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The age of the skyscraper began in the early 20th century, with the slender, steel-frame office towers that marked a revolution in structural engineering and permanently changed the skylines of New York, Chicago and other U.S. cities. A century later, oil wealth in the Middle East, along with the rapidly developing economies of Asia, sparked a new wave of ambitious construction projects—and a new world’s-tallest building appeared every few years.
5.) Taipei 101
Construction on the Taipei 101 tower began in 1999 after two years of planning; work concluded in 2004. The ground-breaking ceremony was held on January 13, 1999, and the tower opened to the public on December 31, 2004. The Taipei 101 Tower is located in the capital of Taiwan and reaches 1,667 feet. (Xanax bars) The tower was built to surpass the previous record holder, the Petronas complex in Malaysia, but held the record for only five years until the completion of the Khalifa Tower in Dubai. Tower 101 still boasts the world’s fastest elevators, which zip through the structure at 37.7 miles per hour.
4.) One World Trade Center
On Nov. 3, 2014, the One World Trade Center, which was originally known as the Freedom Tower, located in New York City officially opened. It is the tallest building in the United States and the tallest building in the Western Hemisphere. The completion of the building marked both the culmination of a long and painful chapter in the US and New York City’s history following the September 11 terrorist attack on the Twin Towers.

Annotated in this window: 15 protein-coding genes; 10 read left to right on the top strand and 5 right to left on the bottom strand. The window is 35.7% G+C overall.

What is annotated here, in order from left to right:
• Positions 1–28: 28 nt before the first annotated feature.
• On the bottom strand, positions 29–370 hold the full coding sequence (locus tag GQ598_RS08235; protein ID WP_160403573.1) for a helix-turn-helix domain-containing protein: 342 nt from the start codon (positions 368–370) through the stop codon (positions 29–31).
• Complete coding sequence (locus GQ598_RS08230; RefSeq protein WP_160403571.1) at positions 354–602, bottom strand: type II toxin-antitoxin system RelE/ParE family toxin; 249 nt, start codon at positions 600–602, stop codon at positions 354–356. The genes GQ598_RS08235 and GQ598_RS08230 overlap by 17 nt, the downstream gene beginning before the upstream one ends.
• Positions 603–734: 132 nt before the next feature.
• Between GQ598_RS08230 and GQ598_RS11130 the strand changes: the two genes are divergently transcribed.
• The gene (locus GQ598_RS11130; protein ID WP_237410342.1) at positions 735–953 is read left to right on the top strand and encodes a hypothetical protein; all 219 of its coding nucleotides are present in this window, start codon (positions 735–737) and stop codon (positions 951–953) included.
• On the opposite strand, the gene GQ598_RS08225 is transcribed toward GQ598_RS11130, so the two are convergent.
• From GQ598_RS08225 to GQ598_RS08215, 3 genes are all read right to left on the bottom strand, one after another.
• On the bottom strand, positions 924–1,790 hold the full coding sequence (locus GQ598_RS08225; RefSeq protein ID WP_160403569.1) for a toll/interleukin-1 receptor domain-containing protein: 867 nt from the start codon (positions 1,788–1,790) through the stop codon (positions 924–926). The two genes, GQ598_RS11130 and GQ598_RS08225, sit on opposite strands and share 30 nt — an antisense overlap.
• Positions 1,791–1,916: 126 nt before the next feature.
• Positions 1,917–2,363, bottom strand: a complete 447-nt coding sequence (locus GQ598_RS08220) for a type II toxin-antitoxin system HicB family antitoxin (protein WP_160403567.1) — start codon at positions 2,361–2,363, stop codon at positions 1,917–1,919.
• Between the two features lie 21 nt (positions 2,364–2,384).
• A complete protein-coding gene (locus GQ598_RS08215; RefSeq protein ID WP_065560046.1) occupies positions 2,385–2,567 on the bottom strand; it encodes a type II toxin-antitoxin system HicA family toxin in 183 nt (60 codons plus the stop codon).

The most-significant part of the new construction at Ground Zero, One WTC is a new landmark in Manhattan’s famous skyline, formally and symbolically filling the void left by the destruction of the Twin Towers.
3.) Abraj Al-Bait Clock Tower
The hotel tower rising within the Abraj al-Bait complex in Mecca, Saudi Arabia reaches a height of 1,972 feet and is topped by the largest clock in the world, with four faces each measuring 151 feet in diameter. In floorspace, this building was the world record holder at more than 16.15 million square feet. Built to accommodate Muslim pilgrims to the holy city, the Abraj al-Bait stands near the Masjid al Haram mosque and the Kaaba, a sacred site to Muslims around the world.
2.) Shanghai World Financial Center (Shanghai Tower)
A symbol of China’s rapidly modernizing economy, the Shanghai World Financial Center reaches 1,614 feet. The silver building took top spot as the tallest building in China at the time it was built. A large rectangular aperture at the top of the flaring structure is designed to prevent wind stress.
1.) Khalifa Tower (Burj Khalifa)
Since its grand opening in 2009, the Khalifa Tower in Dubai has held the record as the tallest building in the world. Part of the Downtown Dubai complex of hotels, commercial buildings and luxury apartments, this building topped out at 2,722 feet in height to the top of its spire, which made the Khalifa Tower the tallest man-made structure in history. The tower served as the setting for a daring exterior climb by agent Ethan Hunt, played by Tom Cruise in the third “Mission Impossible” movie.